Carnic Massif and the Sacred Places of Rosia Montana

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Location: Romania

Photo: Jozef Feiler

Significance: Rosia Montana contains the remains of a Roman gold-mining settlement which is part of a large cultural landscape containing numerous important sacred archaeological features dating from the early Romanian Dacian and subsequent Roman periods. These sites include one of the largest circular Dacian mausoleums (2nd-3rd century), Roman cemeteries, and temples dedicated to the gods Silvanus, Ianus, and Geminus among others. A community has continuously occupied the site that now includes 7 churches dating from the 18th and 19th centuries.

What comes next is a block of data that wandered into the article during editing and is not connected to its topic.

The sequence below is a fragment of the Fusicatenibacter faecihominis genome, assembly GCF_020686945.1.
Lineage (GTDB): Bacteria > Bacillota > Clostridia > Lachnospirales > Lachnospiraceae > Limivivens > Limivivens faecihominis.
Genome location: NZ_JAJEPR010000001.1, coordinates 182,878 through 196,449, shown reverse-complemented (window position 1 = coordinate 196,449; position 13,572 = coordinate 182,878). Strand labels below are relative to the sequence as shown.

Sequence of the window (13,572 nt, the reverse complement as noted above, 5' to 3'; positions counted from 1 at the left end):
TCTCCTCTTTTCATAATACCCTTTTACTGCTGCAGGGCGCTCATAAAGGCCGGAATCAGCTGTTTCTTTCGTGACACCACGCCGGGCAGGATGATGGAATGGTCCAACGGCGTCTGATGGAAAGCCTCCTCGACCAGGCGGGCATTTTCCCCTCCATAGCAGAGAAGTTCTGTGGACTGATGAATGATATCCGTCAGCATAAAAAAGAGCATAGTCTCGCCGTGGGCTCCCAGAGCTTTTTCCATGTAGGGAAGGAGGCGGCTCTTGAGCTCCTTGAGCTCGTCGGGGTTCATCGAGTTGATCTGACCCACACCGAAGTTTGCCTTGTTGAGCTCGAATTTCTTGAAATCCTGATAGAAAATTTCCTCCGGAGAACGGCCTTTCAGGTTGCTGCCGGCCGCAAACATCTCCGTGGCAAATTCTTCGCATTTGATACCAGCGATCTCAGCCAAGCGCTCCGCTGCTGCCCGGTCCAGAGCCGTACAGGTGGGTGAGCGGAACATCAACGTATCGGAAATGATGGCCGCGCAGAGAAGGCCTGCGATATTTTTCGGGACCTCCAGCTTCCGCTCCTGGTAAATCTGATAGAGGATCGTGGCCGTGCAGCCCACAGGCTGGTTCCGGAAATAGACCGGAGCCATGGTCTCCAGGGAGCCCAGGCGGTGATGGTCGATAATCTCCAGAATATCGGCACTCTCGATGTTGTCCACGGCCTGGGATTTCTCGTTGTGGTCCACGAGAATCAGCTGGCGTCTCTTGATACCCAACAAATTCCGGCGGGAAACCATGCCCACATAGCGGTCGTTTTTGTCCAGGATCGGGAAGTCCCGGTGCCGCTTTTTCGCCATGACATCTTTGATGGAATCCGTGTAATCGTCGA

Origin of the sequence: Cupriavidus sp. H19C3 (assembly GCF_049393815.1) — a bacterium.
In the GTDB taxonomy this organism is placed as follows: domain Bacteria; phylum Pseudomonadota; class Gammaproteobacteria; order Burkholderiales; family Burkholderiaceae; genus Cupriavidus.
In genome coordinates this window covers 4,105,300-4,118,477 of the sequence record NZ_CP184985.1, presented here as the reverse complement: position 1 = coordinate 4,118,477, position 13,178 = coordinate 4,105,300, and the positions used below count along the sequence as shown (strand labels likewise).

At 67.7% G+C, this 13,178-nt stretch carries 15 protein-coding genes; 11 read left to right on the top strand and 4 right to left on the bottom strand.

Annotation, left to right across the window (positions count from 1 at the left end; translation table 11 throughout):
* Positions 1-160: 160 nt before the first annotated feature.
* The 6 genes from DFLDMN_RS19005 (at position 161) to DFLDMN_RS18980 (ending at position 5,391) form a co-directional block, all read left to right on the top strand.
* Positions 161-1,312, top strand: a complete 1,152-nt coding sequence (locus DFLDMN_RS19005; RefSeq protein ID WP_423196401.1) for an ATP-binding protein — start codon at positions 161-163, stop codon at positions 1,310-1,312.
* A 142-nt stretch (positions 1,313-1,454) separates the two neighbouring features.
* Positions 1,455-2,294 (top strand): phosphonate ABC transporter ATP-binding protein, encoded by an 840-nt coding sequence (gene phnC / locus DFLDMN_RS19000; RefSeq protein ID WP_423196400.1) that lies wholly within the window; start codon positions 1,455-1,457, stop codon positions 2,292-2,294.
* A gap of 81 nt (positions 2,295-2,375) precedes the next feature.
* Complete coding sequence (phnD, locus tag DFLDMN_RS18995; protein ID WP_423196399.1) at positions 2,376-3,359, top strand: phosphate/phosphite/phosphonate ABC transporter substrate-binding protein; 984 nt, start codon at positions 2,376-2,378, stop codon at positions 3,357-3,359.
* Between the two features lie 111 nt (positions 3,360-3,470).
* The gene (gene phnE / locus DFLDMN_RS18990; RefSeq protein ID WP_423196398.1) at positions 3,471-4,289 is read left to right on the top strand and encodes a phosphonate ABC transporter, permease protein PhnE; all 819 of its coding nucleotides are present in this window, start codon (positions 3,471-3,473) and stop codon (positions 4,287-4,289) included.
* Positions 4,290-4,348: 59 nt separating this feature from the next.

Photo: Jozef Feiler

The Threat: The Romanian Ministry of Culture has rescinded the protective status given to the site in 2000. This is being challenged in court to preserve the integrity of the law and the integrity of the site. The site (has also been) is threatened by Canadian Gabriel Resources, which intends to develop Europe’s largest open cast gold mining project on this site. A recent court battle has assured that for now the site cannot be mined, however, without legal governmental protection, the site could be destroyed by future development.

Nominated By: Alburnus Maior, an NGO based in Rosia Montana

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